American Legion Auxiliary


For God and Country we associate ourselves together for the following purposes:
To uphold and defend the Constitution of the United States of America;
To maintain law and order;
To foster and perpetuate a one hundred per cent Americanism;
To preserve the memories and incidents of our associations during the Great Wars;
To inculcate a sense of individual obligation to the community, state and nation;
To combat the autocracy of both the classes and the masses;
To make right the master of might;
To promote peace and good will on earth;
To safeguard and transmit to posterity the principles of justice, freedom and democracy;
To participate in and to contribute to the accomplishment of the aims and purposes of The American Legion;
To consecrate and sanctify our association by our devotion to mutual helpfulness.

History of the Dike Unit of American Legion Auxiliary

By Mrs. E. P. Tobias

Dike Unit No. 471 of the American Legion Auxiliary made application for their charter Dec. 6, 1922. It was about the slickest, slipperiest night the writer can recall, that Sigfred Stage, Post Commander, and Chris Langskov, Post Adjutant, had set for the meeting in the town's community hall, in a room over what is now the Vic Hansen Electrical Shop. Mrs. Minnie Dubbert of Cedar Falls, district president, came to Dike to help organize the Dike Unit. The following ten signed that night for the charter members and five more signed later for the required fifteen: Mrs. Sigfred Stage, Mrs. Hans M. Hansen, Mrs. Edward Ove, Mrs. E. P. Tobias, Mrs. Jeppe Schultz, Mrs. Dave Lynn, Mrs. Floyd Lee, Mrs. John Squier, Mrs. Godfrey Juhl and Mrs. Henry Struntze.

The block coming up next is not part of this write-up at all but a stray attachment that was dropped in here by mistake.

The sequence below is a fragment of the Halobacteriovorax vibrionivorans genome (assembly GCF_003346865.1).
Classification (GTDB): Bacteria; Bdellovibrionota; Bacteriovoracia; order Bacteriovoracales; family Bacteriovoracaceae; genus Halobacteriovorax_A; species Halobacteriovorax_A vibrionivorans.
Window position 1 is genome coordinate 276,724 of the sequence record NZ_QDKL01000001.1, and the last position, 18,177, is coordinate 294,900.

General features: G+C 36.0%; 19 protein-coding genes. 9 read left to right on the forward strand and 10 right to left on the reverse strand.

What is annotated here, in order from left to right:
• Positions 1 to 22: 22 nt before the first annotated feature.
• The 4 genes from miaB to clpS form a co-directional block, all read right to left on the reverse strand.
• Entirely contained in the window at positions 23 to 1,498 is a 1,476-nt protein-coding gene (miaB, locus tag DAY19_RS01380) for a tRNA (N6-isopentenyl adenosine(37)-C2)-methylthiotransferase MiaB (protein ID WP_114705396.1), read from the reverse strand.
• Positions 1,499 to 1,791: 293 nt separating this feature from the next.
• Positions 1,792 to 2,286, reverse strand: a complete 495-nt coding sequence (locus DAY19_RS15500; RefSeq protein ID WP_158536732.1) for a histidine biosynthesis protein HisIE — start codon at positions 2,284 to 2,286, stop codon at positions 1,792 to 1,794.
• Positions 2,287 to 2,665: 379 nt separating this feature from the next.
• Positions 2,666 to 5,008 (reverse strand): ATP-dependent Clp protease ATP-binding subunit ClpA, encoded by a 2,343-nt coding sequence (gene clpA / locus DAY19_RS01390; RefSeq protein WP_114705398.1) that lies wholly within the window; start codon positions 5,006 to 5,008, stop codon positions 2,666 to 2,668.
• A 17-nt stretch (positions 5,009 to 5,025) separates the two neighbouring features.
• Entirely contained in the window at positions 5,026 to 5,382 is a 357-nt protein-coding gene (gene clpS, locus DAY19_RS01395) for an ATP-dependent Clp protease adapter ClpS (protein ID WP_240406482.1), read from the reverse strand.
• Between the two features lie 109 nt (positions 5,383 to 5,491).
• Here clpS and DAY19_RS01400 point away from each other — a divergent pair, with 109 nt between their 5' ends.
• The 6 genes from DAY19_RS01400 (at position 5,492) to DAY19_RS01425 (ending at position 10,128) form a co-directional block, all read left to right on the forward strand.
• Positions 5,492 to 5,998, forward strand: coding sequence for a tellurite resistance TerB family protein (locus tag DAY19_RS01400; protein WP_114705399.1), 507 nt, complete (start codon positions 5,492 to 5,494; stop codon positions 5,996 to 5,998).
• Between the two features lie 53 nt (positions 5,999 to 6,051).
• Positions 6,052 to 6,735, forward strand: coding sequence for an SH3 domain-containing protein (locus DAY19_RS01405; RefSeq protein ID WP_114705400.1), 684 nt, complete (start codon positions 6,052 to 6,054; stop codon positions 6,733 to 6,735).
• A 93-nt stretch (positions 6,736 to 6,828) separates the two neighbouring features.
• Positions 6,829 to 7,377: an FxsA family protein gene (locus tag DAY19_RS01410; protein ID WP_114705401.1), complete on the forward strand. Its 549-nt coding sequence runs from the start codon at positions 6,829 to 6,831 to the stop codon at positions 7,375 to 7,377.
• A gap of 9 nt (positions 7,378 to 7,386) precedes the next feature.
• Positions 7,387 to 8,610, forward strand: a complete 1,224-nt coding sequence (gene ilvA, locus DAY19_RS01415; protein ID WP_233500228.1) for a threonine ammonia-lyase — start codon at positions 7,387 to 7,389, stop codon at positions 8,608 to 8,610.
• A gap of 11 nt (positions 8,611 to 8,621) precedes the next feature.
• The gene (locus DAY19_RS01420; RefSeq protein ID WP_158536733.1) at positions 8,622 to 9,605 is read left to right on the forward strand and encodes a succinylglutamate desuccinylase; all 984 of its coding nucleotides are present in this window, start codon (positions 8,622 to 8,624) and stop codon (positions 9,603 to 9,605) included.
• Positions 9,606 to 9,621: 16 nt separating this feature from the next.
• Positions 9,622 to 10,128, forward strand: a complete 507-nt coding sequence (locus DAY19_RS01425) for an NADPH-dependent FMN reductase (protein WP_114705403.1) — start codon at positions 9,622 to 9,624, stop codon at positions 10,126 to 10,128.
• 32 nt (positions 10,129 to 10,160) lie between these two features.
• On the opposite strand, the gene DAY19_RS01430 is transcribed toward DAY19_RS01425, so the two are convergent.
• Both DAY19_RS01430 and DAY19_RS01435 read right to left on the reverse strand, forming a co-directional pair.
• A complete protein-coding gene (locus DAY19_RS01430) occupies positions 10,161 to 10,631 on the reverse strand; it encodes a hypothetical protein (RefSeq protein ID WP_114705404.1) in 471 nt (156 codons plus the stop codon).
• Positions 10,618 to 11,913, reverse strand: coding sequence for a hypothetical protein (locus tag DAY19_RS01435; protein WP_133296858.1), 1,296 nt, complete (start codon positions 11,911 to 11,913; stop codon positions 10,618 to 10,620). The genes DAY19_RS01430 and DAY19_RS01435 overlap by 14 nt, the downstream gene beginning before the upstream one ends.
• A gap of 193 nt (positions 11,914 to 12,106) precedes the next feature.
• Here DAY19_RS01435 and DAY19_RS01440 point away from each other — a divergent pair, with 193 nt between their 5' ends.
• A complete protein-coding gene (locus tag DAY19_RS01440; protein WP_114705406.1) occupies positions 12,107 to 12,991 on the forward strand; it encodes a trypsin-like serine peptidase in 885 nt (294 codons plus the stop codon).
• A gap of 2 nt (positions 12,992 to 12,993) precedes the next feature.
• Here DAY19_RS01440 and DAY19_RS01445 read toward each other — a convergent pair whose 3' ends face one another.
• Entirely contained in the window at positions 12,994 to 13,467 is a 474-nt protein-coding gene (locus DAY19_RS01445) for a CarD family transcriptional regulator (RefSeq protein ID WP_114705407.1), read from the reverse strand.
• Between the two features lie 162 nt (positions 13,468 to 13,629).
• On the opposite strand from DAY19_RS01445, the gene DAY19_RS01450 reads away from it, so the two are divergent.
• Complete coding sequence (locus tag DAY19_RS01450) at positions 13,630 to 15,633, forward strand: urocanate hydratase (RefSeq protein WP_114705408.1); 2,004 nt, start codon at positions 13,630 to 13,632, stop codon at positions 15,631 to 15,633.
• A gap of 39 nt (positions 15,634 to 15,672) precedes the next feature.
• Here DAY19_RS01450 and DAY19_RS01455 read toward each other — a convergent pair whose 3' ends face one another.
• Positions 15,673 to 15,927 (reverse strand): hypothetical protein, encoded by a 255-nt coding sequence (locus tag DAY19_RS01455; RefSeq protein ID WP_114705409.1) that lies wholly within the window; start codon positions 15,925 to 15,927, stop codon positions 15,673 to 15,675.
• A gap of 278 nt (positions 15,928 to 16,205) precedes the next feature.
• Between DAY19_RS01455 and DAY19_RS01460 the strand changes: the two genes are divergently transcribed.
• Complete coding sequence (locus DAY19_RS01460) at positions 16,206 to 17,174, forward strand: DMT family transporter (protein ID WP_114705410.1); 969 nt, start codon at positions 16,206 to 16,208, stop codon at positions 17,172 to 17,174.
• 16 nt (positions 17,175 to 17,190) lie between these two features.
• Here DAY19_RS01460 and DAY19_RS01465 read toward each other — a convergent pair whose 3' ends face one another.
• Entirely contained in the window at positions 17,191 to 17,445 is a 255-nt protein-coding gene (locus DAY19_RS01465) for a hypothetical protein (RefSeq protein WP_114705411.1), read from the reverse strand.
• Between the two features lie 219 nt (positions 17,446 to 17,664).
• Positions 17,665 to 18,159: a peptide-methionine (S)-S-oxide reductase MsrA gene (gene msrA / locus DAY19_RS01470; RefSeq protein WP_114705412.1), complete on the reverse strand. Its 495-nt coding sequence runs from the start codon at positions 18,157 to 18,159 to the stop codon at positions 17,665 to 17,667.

All except Mrs. Squier, deceased, Mrs. Lee and Mrs. Juhl are still on our Unit membership roll.

A temporary charter was received June 1923, and a permanent charter in August 1923. The first officers were Mrs. E. P. Tobias, president; Mrs. John Deadrick, vice pres.; Mrs. Jeppe Schultz, secy.; and Mrs. Henry Struntze, treasurer.

The first years, members were all young wives or mothers of World War I boys and meetings were held in the homes, with usually more youngsters than grownups in attendance. Altho there was much confusion, a great deal of work was accomplished.

Starting Feb. 14, 1930, meetings were held in the hall purchased by the Legion, which was quite a relief for those who had been entertaining.

Now there is a repeat of those former days, for the wives of World War II boys come with their children to make the meetings more interesting.

The work of the Dike Unit has been carried out as Auxiliary Units all over the world have been doing. Work is divided into two classes, Child Welfare and Rehabilitation. Child Welfare--helping care for veterans' children and their families. The Dike Unit clothes an assigned child for a number of years. Clothing, quilts, etc., are sent to supply shelves to be given out when needed, send candy and gifts each year to the son of a deceased member who is in hospital in Independence, cash for toys for veterans' play schools, gather coffee labels for toys at children's hospitals, send boxed fruit and Magazines to Eldora training school.

Rehabilitation--helping the veterans themselves to make their lives a little brighter in the hospital and at home, the unit sends Christmas gifts, cash for entertainment, pay for canteen books, cigarettes, magazines, gifts for the Christmas gift shop, send entertainment for parties for the veterans, carpet rags for rug weaving, sell the Memorial poppy every year that are made by the handicapped veterans, help keep the cookie jar filled at the hospitals and many other things.

In community service work the Auxiliary has put a $165 slide in the town park, built a camp stove, planted trees, donated to the Scouts, band fund, donated flags and flag codes to Dike and Stout schools, poppy poster contest prizes, and Americanism essay contests, for last 13 years given history medal to most outstanding history student in Jr. high, contribute to the Red Cross, Cancer Fund, CROP, T.B., Salvation Army, Boys Town, etc.